And the rest of us, watching.
The jumping spiders are dreaming. You can tell because the babies have translucent skin. Watch the eyes behind it, back and forth. Notice the twitching legs.
What are they doing? One of us asks. The theory is that they are trying to make sense. Whatever they dream about, it may help them jump better when they wake. It may help with direction, takeoffs, landings. Which, we have to admit, is more than any of us can say about our spider dreams.
The birds are doing it, too, another observes. Watch the feathers, how they twitch on drooping heads. The sleeping cephalopods turn wild colors, sending signals with urgency.
What we are wondering seems uncouth to ask. But chances are that there is one in any given assembly who is relatively immune to propriety, so we wait for the silence to break.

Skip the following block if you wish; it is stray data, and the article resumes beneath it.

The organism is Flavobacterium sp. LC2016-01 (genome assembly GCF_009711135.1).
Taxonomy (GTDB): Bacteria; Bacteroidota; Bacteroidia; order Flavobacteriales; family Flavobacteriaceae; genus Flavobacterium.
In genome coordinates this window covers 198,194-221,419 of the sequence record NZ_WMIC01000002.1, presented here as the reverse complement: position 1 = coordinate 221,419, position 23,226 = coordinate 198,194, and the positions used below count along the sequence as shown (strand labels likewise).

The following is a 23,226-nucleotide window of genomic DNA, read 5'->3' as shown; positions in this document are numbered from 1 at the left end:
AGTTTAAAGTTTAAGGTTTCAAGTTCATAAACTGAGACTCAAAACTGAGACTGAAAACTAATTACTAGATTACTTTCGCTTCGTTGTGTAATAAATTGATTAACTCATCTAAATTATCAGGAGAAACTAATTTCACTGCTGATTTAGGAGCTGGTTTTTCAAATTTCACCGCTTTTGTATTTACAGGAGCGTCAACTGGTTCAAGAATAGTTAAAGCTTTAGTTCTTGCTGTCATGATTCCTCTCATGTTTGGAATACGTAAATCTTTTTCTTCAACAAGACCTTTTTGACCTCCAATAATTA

Do you think they see us? Says the one, When they . . .?
No answer is forthcoming. In the next hush, we notice that it isn’t clear which answer we want. In the long quiet that follows, we sleep.
Inspired by Carolyn Wilke’s recent Knowable article on emerging research into the REM sleep patterns of various creatures.
Say it’s a last day. Say the seagull knows. Say this is the explanation for that seeming pointed look where it stops just now on this eye-level post. There are these urgent clouds at the horizon, the edge of a tongue frayed toward song. Bodies inflected against the tide. To be washed, a quiet instrument waiting. If our dead watch, let someone play me now. That I may praise it, too.
In the waiting room, I wanted
to say–––something, because
such places, with their anxious hum
always seem to want relief. From